In June 1948, manufactured in Oakville, Ontario, Ford released the initial 1949 Mercury Meteor. And in the years to come there would be a domino effect of popular Mercury vehicles. The nameplate Mercury was used when Ford bodied cars were made exclusively for the Canadian market. They were similar to the familiar U.S. Ford car body but sported their own unique grille and trim.
Their popularity skyrocketed early. Due to style, luxury and surprising affordability, they became the fourth-highest selling car series in Canada from 1949 to 1959.
By 1957, over 250,000 Meteors had been made in Canada. And when they had ceased production in 1976, over 600,000 of their cars had been produced.
Mercury Meteor Line
In the early 1950s, Meteor had established itself in Canadian society. With an attempt to hold its place, Ford began using names Canadians would recognize to sell their cars.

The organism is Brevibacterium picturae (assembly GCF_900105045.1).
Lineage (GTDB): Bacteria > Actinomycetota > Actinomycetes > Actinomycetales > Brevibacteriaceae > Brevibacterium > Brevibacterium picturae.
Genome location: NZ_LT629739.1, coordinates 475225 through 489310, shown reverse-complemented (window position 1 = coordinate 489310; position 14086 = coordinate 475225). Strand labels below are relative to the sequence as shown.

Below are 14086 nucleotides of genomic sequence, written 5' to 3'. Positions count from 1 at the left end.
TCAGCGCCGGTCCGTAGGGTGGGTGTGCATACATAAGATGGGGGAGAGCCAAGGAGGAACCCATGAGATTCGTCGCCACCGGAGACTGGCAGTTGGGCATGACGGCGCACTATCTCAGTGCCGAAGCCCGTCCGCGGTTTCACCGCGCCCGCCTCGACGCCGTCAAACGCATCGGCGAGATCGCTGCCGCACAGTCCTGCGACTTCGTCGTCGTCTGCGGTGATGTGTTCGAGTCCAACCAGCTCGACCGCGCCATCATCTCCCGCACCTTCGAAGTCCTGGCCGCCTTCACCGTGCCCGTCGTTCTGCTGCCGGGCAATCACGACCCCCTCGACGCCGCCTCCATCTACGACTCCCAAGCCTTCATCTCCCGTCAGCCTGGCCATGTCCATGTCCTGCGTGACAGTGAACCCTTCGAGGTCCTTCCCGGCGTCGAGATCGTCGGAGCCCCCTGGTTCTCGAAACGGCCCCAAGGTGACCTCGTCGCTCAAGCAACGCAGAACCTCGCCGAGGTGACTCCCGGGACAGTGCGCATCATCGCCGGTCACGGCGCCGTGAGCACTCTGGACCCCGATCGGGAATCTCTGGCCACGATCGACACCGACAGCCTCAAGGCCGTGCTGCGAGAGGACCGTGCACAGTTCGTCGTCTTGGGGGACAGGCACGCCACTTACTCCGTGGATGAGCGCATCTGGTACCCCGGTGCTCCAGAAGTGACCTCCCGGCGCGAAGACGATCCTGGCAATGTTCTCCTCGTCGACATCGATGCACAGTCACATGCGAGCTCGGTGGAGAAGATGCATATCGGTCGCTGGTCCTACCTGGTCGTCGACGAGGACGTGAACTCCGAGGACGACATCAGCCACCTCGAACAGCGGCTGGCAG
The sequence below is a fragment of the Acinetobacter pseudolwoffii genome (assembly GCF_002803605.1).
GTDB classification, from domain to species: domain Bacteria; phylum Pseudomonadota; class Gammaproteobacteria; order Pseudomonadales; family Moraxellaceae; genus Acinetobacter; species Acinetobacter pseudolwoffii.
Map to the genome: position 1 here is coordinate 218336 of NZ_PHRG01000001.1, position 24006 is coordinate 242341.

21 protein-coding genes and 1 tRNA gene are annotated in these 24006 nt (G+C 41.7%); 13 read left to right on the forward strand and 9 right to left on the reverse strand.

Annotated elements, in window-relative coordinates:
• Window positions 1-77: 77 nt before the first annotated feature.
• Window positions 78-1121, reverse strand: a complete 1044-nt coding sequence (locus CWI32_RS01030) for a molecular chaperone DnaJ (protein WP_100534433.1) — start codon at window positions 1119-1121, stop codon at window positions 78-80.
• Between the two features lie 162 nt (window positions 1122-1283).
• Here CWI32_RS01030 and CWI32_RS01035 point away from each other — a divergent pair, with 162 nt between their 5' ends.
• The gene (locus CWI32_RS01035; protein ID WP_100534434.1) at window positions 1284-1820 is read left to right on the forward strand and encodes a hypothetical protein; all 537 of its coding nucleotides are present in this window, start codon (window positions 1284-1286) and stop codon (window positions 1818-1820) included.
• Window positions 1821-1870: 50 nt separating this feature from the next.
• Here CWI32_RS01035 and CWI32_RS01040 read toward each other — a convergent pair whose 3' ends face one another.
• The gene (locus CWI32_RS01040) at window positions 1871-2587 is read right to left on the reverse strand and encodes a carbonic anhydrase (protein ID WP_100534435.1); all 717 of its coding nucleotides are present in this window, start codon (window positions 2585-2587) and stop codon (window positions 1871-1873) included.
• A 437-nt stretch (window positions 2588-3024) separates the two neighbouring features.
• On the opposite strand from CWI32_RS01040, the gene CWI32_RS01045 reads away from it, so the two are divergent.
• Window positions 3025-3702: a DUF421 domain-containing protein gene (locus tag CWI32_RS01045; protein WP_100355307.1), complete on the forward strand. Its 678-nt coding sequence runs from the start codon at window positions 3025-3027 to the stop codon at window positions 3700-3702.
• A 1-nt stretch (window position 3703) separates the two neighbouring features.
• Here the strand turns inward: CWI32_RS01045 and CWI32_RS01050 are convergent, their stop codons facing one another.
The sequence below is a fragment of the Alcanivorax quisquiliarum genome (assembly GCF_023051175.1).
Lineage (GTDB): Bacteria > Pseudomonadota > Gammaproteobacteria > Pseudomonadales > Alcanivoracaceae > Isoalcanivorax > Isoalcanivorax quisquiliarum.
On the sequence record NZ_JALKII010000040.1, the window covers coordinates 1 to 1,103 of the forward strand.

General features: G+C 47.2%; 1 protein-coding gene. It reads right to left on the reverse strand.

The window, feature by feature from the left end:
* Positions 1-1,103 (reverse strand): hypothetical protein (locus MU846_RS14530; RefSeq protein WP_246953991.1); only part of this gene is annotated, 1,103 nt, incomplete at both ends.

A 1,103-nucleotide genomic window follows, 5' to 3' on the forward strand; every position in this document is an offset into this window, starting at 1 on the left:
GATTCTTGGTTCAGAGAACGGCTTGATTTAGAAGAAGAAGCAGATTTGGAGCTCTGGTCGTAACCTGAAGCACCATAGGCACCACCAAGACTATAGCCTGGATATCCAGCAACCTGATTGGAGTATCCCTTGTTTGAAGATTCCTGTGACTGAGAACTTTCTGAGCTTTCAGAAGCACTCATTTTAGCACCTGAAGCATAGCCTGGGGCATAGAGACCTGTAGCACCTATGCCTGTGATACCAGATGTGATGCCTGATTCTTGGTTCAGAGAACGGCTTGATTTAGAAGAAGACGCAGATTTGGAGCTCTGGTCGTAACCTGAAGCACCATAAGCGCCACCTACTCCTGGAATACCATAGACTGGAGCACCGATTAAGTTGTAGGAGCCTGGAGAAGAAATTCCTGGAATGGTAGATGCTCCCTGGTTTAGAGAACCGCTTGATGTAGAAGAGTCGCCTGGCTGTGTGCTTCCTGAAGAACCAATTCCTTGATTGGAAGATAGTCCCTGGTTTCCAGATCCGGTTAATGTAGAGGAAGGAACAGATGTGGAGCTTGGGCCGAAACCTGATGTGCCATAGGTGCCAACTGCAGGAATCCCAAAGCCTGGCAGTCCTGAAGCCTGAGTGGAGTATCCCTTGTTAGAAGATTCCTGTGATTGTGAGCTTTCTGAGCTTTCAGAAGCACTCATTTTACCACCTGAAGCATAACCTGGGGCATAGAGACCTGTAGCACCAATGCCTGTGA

The well-known Meteor was known as the most basic vehicle in the series. The mid-level vehicle was known as the Niagara which paralleled the American Ford Customline. What began as the top-trim level - akin to the Ford Crestline - was known as the Rideau–it was switched to the lowest level in 1965.
The Montcalm version of the Meteor came not long after. Multiple versions of the Montcalm were released, including a version with luxurious interior finishes, two different engine options and increased braking power. It was advertised as a vehicle to match the world’s transition into the modern era.
The End of the Meteor
Ford decided to discontinue the Meteor in 1961.
But the demand from dealers wouldn’t rest. Two years later, Ford launched a lower-priced Mercury 400 in 1963. By 1965, Ford re-released other well-known models like the Rideau, Rideau 500 and Montcalm.
Various new models were still built, such as a sport-themed Montcalm but production slowly started to die off.
Production ultimately came to a halt in 1976, most of the Meteor series are still considered rare vehicles today.